I am excited to once again highlight a recent title shared in my classroom and how we structured our read aloud experience. I am trying to share more of how these nonfiction books come alive in the classroom with kids!
The #nfpb2015 challenge is a great way to learn more about what nonfiction titles others are reading.
During the past week we have been reading Handle with Care: An Unusual Butterfly Journey written by Loree Griffin Burns with photographs by Ellen Harasimowicz (March 2014)
This title shares with the reader how a butterfly farm in Costa Rica prepares butterfly pupae for the journey to various museums and science centers in the north. It answers questions about how the farm functions, the connection to the rain forest habitat and how pupae are prepared for the long journey. Can you imagine getting a package of butterfly pupae in the mail?
My students wanted to begin making special orders immediately! 🙂
Photographs by Ellen Harasimowicz are stunning and help tell a story that many students would never have imagined. I have some students that just wanted to gaze at the end pages with photographs detailing various pupae. Students really appreciated the close up photography. One child commented:
“Human eyes wouldn’t even be able to see that (eggs on a leaf). But the camera zoomed up close so we can all look carefully.”
There is a detailed glossary at the back of the book and we appreciated the helpful hints provided about visiting a live butterfly exhibit. Many students in my classroom have been to the Vancouver Aquarium on a field trip with our school and had the opportunity to visit an area with live butterflies fluttering about. So this book had particular meaning.
Note: I am currently reading Perfect Pairs: Using Fiction and Nonfiction Picture Books to Teach Life Science , K-2 by Melissa Stewart and Nancy Chesley I have been inspired by the way many lessons begin with a Wonder Statement and include writing, responding and drawing in a Wonder Journal. We already have a Wonder book that we write in regularly but I am trying to use it more often with our nonfiction read alouds.
Before I introduced Handle with Care, I asked the students to respond to this wonder statement:
“I wonder how butterflies get to Science Centers and museums all over the world.”
Students discussed this statement in Turn and Talk partners and then had an opportunity to share out. They then wrote about their thinking in their wonder notebooks.
“I think that some people found a butterfly in Brazil. They probably took them while they are in caterpillar form. They might catch them in a cage. Do they use a potion to lure them into the cage?”
“I think that they get special food to attract them or catch them as caterpillars and take them back. They would have to research butterflies to study the rare ones and the almost extinct ones. They would live in places that are hot and have nice rainforests.”
“I think they take a big truck and drive to California and catch the butterflies in a big cage and then drive to the airport and go on the plane with the caged butterflies with them and drop them off to the science centers. Maybe they get the science workers to do it. Perhaps they lure them into the cage with fruit and honey.”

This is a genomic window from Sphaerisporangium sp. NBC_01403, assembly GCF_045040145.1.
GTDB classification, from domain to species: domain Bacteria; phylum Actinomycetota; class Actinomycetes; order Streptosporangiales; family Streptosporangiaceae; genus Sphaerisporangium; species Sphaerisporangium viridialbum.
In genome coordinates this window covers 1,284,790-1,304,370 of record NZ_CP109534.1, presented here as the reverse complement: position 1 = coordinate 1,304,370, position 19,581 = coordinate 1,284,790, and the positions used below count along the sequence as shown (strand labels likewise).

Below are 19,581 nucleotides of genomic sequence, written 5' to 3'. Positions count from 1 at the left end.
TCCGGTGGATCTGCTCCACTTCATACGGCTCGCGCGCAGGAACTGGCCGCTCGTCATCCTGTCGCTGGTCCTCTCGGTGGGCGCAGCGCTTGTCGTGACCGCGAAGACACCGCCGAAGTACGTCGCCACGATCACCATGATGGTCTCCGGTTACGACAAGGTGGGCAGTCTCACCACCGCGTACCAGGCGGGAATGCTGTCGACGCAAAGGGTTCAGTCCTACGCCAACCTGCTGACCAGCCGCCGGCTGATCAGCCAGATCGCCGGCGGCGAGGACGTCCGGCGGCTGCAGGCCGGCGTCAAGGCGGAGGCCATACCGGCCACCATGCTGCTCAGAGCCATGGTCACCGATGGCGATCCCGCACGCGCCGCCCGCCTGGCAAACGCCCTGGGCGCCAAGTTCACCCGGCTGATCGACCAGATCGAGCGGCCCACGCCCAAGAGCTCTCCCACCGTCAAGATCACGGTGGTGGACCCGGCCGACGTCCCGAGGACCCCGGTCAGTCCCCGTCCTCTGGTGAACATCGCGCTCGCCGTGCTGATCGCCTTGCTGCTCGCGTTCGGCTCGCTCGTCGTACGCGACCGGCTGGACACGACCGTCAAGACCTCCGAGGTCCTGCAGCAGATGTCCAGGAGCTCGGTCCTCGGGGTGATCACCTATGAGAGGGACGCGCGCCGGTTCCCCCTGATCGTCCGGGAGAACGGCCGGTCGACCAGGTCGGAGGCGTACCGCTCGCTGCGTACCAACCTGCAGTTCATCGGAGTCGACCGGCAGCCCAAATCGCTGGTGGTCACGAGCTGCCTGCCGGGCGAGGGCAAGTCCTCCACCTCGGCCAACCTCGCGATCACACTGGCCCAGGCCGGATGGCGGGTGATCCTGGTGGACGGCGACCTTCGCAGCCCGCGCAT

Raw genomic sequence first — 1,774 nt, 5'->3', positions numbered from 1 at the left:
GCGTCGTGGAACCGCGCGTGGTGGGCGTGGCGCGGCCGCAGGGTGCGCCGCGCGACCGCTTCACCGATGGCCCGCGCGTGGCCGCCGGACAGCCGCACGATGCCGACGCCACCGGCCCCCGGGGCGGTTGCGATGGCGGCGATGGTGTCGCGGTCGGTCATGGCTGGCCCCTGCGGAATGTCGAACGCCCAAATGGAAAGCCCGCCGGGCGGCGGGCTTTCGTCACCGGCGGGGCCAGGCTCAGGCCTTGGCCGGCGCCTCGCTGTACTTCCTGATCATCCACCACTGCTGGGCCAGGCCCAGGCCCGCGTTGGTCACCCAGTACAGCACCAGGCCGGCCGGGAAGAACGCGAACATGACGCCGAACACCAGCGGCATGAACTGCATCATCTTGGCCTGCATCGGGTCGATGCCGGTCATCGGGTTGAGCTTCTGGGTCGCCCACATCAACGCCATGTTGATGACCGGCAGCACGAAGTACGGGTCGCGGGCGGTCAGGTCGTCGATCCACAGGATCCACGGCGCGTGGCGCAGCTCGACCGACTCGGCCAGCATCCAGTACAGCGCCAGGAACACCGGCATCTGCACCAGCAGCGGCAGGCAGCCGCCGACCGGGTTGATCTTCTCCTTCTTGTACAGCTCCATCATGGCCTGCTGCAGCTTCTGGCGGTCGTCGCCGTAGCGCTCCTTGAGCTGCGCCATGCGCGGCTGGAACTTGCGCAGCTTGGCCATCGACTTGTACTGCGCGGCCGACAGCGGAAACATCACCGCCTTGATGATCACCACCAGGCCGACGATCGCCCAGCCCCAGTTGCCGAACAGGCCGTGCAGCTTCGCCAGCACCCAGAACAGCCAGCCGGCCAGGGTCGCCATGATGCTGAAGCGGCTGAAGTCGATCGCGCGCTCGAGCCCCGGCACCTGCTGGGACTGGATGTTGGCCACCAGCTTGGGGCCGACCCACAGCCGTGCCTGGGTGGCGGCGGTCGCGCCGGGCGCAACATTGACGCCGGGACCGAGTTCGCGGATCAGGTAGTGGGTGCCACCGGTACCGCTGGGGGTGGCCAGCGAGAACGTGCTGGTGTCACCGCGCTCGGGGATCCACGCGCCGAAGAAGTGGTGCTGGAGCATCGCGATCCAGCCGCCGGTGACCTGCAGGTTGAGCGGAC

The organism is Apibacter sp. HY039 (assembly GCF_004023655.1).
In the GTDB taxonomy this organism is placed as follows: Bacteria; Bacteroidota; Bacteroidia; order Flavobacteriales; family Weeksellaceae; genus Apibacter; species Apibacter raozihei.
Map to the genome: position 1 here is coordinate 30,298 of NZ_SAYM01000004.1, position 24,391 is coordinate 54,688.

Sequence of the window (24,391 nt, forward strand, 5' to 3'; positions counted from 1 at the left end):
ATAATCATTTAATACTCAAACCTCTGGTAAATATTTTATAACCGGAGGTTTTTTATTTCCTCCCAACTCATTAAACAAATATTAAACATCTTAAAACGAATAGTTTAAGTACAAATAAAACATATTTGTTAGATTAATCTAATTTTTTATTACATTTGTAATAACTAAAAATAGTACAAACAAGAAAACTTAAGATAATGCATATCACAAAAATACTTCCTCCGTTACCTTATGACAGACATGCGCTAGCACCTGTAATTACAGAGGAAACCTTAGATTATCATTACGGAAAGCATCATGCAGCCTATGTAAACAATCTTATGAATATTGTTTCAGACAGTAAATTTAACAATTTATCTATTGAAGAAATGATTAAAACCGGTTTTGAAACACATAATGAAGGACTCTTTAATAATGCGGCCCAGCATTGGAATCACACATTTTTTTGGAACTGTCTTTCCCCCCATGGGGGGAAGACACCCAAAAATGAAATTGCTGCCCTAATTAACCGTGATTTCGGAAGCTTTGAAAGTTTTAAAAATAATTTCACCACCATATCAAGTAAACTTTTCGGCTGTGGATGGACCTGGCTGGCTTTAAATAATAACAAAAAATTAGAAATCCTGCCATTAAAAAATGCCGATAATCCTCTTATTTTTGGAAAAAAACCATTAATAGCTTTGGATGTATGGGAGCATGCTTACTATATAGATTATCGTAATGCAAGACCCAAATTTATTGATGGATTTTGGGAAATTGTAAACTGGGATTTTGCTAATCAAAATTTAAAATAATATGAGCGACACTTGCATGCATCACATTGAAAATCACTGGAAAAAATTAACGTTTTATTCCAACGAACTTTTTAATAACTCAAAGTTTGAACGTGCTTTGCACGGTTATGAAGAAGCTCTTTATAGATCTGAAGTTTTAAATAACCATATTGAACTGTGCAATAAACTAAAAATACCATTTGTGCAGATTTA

“I think they catch the butterflies when they are eggs and grow them like that.”
When we learned on the first page that the pupae are sent in a mysterious package to the museums, students were hooked. They had all kinds of questions like:
- How do they know they won’t transform into butterflies before they get there?
- How do you touch the pupa without harming it?
- Where do they get all of the pupae?
- Are some of them damaged from the travel?
- How much does it cost to order them?
- How do they know about how to make a home for them when they arrive?
We continued reading throughout the day and by the afternoon, students were ready to summarize their learning about the important jobs of the butterfly farm workers in Costa Rica.
Some written summaries:
“Farm workers must help adult butterflies be healthy. The farm workers get trees for the butterflies. They crush bananas to feed them.”
“Farm workers have to look out for predators. In the green house, there is the butterfly larva, eating. Farm workers need to protect the greenhouse.”
“Farm workers must: fix holes in the screens so grasshoppers don’t eat food for the larva, go hunting for fresh leaves and trees, protect the larva and the butterflies from frogs, birds and snakes and put out sugar water everyday.”
“They have to keep all of those predators out of the greenhouse like grasshoppers, frogs, birds and snakes. They have to pick a herd of caterpillars off of an empty branch of leaves that they have eaten and move them to a different branch of leaves.”
So much learning in this book. Lots of discussion. Big questions and connections. I love that it allowed students to explore a question that they had never really considered. One of our bookshelves is now full of butterfly books and students are busy learning more about butterflies during independent reading.
Thanks to Alyson from Kid Lit Frenzy for the inspiration to read and share more nonfiction picture books in 2015. Follow the link to Alyson’s blog to read about more nonfiction books you need to read!